Mizuya, fine Japanese tableware

Seto ware
Describing Seto ware can be confusing because its' style, appearance and even material (clay vs. porcelain) can vary greatly. Seto is the name of the city in Western Japan where the kilns are located, and therefore, all pottery made there is named after the kiln. Over the year, the resourceful and practical Seto potters copied whatever was in demand at the time, and therefore Seto ware can have the appearance of Oribe, Imari, Kyo-yaki or other well-known kilns and styles. However, to the trained eye, the ware’s solid construction and unique characteristics of the glaze is unmistakable.

Popular at the end of the Edo era, the utilitarian, heavy and rugged Seto plates with umanome (horse eye) designs are very much in demand today. They were often used in the ryokan (Japanese inns) along the old Tokaido road, Japan’s first modern “highway”, and are painted in iron oxide with five or six concentric spirals along the circumference of the plate. These represent horse eyes. Later, the Mingei movement’s founder Yanagi Soetsu heralded their attractive style and bold energy, and Seto umanome plates became collectors’ items. Whether sitting on a shelf for display, or brought to the table filled with mounds of fried potatoes or skewers of yakitori, the plates — which come in many sizes but are usually large — are extremely useful, stylish and durable.

Above: This large umanome plate is appreciated by collectors of Mingei artwork. Below: A beautifully painted andonzara (lamp plate)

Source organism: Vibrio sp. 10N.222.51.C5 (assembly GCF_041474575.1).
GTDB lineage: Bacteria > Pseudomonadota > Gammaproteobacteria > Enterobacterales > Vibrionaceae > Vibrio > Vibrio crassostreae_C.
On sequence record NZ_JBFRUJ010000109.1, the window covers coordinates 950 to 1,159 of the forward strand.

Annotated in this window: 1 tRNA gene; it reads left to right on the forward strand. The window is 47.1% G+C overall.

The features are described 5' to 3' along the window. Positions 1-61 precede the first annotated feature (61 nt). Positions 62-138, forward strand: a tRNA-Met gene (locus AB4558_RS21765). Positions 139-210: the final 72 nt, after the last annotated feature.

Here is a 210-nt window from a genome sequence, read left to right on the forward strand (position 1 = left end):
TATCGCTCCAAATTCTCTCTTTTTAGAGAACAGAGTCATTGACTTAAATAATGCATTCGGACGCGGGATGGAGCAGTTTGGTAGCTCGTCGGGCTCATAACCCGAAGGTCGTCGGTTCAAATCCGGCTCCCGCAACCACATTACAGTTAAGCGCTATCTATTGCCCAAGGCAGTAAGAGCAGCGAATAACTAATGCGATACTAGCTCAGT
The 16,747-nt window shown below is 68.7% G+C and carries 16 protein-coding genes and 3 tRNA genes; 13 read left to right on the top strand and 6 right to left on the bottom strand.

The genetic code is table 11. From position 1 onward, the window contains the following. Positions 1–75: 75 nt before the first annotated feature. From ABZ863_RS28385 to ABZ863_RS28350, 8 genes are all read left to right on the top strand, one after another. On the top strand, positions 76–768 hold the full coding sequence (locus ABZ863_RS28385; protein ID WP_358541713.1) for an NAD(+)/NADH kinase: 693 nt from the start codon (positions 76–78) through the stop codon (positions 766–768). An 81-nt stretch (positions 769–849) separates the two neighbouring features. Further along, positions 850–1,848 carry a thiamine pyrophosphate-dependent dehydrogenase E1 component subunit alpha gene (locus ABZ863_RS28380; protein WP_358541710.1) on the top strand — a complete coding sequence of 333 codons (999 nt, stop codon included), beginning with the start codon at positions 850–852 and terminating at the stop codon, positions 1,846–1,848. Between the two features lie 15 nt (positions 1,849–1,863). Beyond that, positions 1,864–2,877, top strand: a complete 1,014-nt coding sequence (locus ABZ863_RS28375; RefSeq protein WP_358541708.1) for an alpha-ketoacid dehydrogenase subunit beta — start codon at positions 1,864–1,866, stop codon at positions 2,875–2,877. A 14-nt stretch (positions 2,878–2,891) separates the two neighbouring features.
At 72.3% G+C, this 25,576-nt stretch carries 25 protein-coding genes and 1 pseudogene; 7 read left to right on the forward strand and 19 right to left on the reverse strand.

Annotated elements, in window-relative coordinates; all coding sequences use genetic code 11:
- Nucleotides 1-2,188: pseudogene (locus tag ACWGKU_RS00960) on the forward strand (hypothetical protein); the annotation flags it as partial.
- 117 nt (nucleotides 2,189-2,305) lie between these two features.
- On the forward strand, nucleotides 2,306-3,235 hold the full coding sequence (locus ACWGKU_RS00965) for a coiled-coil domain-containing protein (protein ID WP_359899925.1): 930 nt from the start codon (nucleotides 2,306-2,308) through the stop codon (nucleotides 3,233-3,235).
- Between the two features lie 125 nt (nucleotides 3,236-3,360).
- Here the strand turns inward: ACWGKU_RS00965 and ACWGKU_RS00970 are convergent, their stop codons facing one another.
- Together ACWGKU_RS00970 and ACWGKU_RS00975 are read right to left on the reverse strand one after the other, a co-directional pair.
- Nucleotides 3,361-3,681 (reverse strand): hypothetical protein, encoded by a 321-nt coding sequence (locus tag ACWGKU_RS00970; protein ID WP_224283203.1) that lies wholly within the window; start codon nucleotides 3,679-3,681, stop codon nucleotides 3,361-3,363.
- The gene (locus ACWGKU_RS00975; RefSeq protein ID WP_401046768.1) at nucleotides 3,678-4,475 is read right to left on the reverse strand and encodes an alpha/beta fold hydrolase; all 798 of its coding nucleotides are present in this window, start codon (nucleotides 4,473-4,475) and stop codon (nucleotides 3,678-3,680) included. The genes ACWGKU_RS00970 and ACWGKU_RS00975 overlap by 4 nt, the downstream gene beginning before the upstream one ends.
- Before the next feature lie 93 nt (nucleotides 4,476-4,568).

Seto lamp plate
Left: A rare set of tiny umanome kozara (small plates)


Seto umanome horse eye kozara

Also popular with collectors are Seto andonzara (lamp plates) that were once used under lamps and candles. Most often plain, they are occasionally found with boldly painted floral or kanji motifs, and the best examples —reminiscent of Matisse drawings — can be very pricey indeed. In the center of these, as well as umanome plates, are unglazed spots where ceramic cones were placed during the firing process. Cheap and plentiful in their day, the plates were simply stacked up, one on top of the other, in the kiln.

Seto is one of the oldest kilns in Japan, dating back at least to the Nara era (710-794). The exact date of origin is not known, but records describing what are thought to be Seto containers appear in important historical books and documents of the time. By the Heian era, we know that ash glazes were used, and by the Kamakura era, iron glazes were used. Later, in the Momoyama era, porcelain was adopted, and up to this day it is the main type produced in Seto. However, in the Akazu area of Seto city, clay is used.

We have a limited quantity of Seto ware at our Japanese tableware gallery, Mizuya.